Archaeology and Nature at Tel Dan

May 16th 2013

Tel Dan National ParkIf you’re looking for Biblical history, stunning natural surroundings and fascinating archaeological finds together in one destination, be sure to include the Tel Dan National Park to your Israeli itinerary. In the northeast corner of Israel, where the Jordan River, the Hula Valley and Mount Hermon meet, lies the site of biblical city of Dan, today the Tel Dan National Park. The park and the biblical city are named for Dan, the largest of the 12 tribes of Israel.

The city of Dan was the capital of the Northern Kingdom for more than 210 years, after ten of the 12 tribes of Israel ceded from the rest of the Nation of Israel during the reign of King David’s grandson. Due to its status as a capital city, its border location and the size of the tribe of Dan, it was also an important center for trade business.

The Dan River, which runs through the Tel Dan National Park, is the largest tributary of the Jordan River. The nature reserve is brimming with brooks and streams that flow into the Dan River. Scores of beautiful plant species, majestic trees that provide plentiful shade and hiking trails await visitors to the park.

The park covers 120 acres and has three separate hiking trails. A short portion of one of the trails is wheelchair and stroller friendly. Although it’s not a place for full-fledged swimming, there is a shallow wading pool for adults and young children to enjoy.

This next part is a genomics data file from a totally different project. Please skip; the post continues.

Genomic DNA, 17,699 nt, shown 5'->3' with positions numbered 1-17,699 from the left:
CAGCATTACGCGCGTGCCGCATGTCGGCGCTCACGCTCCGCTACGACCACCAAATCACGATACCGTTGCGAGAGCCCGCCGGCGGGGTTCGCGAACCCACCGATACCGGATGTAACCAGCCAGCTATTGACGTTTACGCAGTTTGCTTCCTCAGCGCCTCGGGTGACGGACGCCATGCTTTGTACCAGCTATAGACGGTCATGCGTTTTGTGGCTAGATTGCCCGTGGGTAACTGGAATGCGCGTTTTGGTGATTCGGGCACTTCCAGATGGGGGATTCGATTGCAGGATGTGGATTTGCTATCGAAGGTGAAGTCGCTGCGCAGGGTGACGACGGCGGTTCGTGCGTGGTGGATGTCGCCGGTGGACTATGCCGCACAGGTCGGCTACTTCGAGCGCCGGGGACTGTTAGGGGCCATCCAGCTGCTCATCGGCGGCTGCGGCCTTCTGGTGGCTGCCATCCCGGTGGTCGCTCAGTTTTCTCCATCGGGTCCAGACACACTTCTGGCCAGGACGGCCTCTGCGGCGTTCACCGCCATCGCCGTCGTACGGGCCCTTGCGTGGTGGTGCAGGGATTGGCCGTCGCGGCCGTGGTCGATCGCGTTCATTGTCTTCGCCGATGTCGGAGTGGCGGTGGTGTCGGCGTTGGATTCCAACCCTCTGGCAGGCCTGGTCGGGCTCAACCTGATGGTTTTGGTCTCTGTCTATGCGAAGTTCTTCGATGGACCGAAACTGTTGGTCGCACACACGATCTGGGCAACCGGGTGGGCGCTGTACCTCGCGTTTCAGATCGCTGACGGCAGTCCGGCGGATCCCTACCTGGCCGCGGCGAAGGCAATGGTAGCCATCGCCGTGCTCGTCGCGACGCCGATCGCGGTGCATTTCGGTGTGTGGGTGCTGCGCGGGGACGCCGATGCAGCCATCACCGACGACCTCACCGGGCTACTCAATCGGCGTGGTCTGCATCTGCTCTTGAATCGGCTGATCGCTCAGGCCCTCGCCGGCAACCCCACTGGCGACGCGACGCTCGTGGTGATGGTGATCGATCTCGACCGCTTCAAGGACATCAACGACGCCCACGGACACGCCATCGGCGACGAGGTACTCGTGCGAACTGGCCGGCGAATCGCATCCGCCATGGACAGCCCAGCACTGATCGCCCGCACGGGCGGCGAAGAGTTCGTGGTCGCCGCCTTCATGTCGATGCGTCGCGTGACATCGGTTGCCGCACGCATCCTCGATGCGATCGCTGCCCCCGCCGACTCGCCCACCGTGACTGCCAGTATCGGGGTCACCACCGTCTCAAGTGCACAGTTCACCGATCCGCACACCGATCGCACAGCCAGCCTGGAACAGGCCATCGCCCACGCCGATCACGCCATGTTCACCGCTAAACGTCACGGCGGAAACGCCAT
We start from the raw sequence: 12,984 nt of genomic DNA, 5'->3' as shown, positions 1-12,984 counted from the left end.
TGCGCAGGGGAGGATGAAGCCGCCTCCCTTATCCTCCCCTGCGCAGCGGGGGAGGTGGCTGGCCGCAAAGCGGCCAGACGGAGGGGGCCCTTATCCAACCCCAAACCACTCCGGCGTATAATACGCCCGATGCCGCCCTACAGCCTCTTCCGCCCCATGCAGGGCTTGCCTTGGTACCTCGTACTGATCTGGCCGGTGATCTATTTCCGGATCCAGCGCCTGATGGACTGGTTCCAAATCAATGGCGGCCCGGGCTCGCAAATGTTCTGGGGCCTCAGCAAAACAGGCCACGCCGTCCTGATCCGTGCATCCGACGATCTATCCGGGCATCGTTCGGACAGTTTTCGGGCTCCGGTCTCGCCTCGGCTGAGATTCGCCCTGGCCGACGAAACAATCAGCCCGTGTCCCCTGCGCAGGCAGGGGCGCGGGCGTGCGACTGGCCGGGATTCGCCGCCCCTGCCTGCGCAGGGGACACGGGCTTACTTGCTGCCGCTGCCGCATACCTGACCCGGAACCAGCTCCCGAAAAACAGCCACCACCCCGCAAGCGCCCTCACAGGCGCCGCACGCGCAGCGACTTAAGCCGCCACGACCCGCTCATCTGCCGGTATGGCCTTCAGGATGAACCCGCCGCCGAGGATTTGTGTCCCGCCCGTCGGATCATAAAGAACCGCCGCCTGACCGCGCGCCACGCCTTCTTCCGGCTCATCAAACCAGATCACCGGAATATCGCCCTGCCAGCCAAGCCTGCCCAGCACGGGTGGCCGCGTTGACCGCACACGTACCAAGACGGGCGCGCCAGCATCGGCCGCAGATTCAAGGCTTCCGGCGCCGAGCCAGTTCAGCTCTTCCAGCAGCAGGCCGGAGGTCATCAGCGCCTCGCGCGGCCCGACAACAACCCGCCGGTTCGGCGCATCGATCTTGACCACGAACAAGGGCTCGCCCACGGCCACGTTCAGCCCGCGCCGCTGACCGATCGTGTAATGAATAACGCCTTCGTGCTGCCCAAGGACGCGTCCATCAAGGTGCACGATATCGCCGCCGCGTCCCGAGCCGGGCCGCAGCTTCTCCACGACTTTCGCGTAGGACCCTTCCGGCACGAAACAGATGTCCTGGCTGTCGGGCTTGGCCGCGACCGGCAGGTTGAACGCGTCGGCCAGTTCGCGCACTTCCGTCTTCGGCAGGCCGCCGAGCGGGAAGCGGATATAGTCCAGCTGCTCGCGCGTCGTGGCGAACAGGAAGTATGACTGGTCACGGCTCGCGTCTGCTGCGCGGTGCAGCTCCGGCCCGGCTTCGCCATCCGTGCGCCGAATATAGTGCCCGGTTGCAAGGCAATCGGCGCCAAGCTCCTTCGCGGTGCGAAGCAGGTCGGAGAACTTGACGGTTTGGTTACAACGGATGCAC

For archaeology enthusiasts, Tel Dan is one of the most important excavation sites in all of Israel. During the time the nation of Israel was divided, King Jeroboam of the Northern Kingdom established an alternative temple along with its own golden calf. His purpose was to dissuade his subjects from traveling to Jerusalem to worship at the site of the First Holy Temple. The altar of King Jeroboam’s temple is an important archeological find. Stretching further back in time, you can explore ruins from the Canaanite city of Laish, predecessor to the biblical city of Dan. To top off your visit, stop at the Beit Ussishkin Nature Museum on nearby Kibbutz Dan, where the finds from 28 seasons of excavations at Tel Dan are exhibited.